53 Jamaicans deported from Barbados in first six months
Sonya King and her infant son Kaleb Joseph. She told the Jamaica Observer this week that she was originally denied entry by Barbados immigration officers, who had also treated her badly.
BRIDGETOWN, Barbados (CMC) – More than 50 Jamaicans have been deported from Barbados during the first six months of this year, according to official figures released here.
According to the immigration statistics, released by the Division of Defence and Security of the Prime Minister’s Office, for the period 2013-16, 53 Jamaicans have been deported during the period January to June this year.
The figures show that 34 Jamaicans were deported in the fist six months of 2013; 48 the following year and 101 in 2015.
In 2013, a total of 10,816 Jamaicans arrived here, with the 2014 figure at 10,031 and 10,557 last year. So far this year, 5,332 Jamaicans have arrived in Barbados.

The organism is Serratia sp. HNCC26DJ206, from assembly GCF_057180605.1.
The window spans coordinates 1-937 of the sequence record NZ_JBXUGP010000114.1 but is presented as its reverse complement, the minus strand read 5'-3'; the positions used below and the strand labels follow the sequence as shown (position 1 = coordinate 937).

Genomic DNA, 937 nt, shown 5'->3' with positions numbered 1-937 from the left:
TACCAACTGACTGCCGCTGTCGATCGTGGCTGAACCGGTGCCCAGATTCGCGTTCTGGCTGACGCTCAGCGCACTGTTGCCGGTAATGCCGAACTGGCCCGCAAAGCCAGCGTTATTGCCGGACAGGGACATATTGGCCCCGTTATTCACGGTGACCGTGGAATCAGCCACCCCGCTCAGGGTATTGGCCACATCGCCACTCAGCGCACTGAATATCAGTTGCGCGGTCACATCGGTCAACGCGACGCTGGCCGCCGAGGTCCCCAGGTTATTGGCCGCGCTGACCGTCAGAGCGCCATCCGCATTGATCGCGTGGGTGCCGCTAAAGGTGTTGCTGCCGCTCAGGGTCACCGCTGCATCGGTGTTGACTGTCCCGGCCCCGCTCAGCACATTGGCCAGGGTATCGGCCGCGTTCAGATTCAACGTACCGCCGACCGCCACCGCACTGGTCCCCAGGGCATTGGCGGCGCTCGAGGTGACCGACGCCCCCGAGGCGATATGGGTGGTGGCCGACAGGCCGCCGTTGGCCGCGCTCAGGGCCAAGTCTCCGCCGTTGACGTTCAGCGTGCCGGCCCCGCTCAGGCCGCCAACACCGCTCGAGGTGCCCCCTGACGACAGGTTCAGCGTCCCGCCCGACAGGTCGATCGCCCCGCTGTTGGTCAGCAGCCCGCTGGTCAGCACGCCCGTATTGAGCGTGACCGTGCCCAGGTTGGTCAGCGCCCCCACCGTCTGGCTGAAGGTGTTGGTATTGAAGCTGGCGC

The figures were released Thursday as the Barbadian authorities said they found no evidence to substantiate the charges of mistreatment of a Jamaican national and her son when they arrived at the Grantley Adams International Airport on August 27.
In the statement, the Division of Defence and Security said it is satisfied that immigration officers who were on duty “did everything possible to make Ms (Sonya) King and her son as comfortable as possible, especially considering that events unfolded during the wee hours of the morning”.
Sonya King told the Jamaica Observer earlier this week that she was subjected to a horrific ordeal when she and her infant son, Kaleb Joseph, sought entry into Barbados.
King said she was initially denied entry and treated in a hostile manner when the immigration officer heard her Jamaican accent and saw her passport.
King made reference to poor sleeping facilities and said, “I felt like an animal, lower than dirt”.
In its report on Thursday, the Division of Defence and Security said King was initially denied entry because “she did not have evidence of either a return ticket to Jamaica or status in Trinidad as is legally required”.
The division also denied that immigration officers did not provide King with hot water, needed to make tea for her baby.